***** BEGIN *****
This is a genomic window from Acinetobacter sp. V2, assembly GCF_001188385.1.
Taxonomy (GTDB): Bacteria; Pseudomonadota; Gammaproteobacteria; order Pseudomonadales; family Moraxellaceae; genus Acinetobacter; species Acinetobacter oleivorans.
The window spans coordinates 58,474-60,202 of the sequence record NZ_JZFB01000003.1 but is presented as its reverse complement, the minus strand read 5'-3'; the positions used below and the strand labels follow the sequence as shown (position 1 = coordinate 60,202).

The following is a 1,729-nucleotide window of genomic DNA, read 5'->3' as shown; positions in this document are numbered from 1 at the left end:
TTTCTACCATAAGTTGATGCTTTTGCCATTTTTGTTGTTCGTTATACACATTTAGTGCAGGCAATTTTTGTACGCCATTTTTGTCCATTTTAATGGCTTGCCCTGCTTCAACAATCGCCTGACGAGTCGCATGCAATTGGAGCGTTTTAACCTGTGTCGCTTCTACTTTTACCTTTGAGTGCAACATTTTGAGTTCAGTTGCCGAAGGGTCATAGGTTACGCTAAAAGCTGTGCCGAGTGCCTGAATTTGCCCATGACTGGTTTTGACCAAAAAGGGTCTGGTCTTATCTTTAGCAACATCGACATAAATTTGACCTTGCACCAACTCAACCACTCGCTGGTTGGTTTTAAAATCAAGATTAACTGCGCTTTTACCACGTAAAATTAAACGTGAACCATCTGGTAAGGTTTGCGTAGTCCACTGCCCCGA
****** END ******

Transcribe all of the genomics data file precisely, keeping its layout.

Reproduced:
This is a genomic window from Acinetobacter sp. V2, assembly GCF_001188385.1.
Taxonomy (GTDB): Bacteria; Pseudomonadota; Gammaproteobacteria; order Pseudomonadales; family Moraxellaceae; genus Acinetobacter; species Acinetobacter oleivorans.
The window spans coordinates 58,474-60,202 of the sequence record NZ_JZFB01000003.1 but is presented as its reverse complement, the minus strand read 5'-3'; the positions used below and the strand labels follow the sequence as shown (position 1 = coordinate 60,202).

The following is a 1,729-nucleotide window of genomic DNA, read 5'->3' as shown; positions in this document are numbered from 1 at the left end:
TTTCTACCATAAGTTGATGCTTTTGCCATTTTTGTTGTTCGTTATACACATTTAGTGCAGGCAATTTTTGTACGCCATTTTTGTCCATTTTAATGGCTTGCCCTGCTTCAACAATCGCCTGACGAGTCGCATGCAATTGGAGCGTTTTAACCTGTGTCGCTTCTACTTTTACCTTTGAGTGCAACATTTTGAGTTCAGTTGCCGAAGGGTCATAGGTTACGCTAAAAGCTGTGCCGAGTGCCTGAATTTGCCCATGACTGGTTTTGACCAAAAAGGGTCTGGTCTTATCTTTAGCAACATCGACATAAATTTGACCTTGCACCAACTCAACCACTCGCTGGTTGGTTTTAAAATCAAGATTAACTGCGCTTTTACCACGTAAAATTAAACGTGAACCATCTGGTAAGGTTTGCGTAGTCCACTGCCCCGA